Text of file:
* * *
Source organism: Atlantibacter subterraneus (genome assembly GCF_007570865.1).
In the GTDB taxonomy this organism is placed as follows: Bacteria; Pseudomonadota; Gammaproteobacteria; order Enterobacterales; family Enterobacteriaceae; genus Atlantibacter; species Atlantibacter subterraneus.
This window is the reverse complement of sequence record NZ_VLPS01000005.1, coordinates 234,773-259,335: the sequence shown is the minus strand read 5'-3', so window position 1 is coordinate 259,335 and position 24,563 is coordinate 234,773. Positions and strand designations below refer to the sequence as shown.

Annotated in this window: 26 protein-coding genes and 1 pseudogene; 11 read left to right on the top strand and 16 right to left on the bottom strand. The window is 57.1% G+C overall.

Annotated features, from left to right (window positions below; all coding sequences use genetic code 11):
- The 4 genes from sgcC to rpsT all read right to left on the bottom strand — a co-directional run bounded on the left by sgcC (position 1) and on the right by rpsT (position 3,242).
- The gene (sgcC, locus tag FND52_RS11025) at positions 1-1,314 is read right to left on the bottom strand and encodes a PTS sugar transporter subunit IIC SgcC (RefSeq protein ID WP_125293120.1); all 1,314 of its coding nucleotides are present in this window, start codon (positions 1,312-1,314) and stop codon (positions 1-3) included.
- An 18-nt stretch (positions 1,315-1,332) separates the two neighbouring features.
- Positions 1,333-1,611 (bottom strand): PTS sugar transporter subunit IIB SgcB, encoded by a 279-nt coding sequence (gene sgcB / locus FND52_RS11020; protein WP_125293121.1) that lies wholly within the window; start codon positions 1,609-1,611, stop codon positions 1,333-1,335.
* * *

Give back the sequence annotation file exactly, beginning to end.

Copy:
Source organism: Atlantibacter subterraneus (genome assembly GCF_007570865.1).
In the GTDB taxonomy this organism is placed as follows: Bacteria; Pseudomonadota; Gammaproteobacteria; order Enterobacterales; family Enterobacteriaceae; genus Atlantibacter; species Atlantibacter subterraneus.
This window is the reverse complement of sequence record NZ_VLPS01000005.1, coordinates 234,773-259,335: the sequence shown is the minus strand read 5'-3', so window position 1 is coordinate 259,335 and position 24,563 is coordinate 234,773. Positions and strand designations below refer to the sequence as shown.

Annotated in this window: 26 protein-coding genes and 1 pseudogene; 11 read left to right on the top strand and 16 right to left on the bottom strand. The window is 57.1% G+C overall.

Annotated features, from left to right (window positions below; all coding sequences use genetic code 11):
- The 4 genes from sgcC to rpsT all read right to left on the bottom strand — a co-directional run bounded on the left by sgcC (position 1) and on the right by rpsT (position 3,242).
- The gene (sgcC, locus tag FND52_RS11025) at positions 1-1,314 is read right to left on the bottom strand and encodes a PTS sugar transporter subunit IIC SgcC (RefSeq protein ID WP_125293120.1); all 1,314 of its coding nucleotides are present in this window, start codon (positions 1,312-1,314) and stop codon (positions 1-3) included.
- An 18-nt stretch (positions 1,315-1,332) separates the two neighbouring features.
- Positions 1,333-1,611 (bottom strand): PTS sugar transporter subunit IIB SgcB, encoded by a 279-nt coding sequence (gene sgcB / locus FND52_RS11020; protein WP_125293121.1) that lies wholly within the window; start codon positions 1,609-1,611, stop codon positions 1,333-1,335.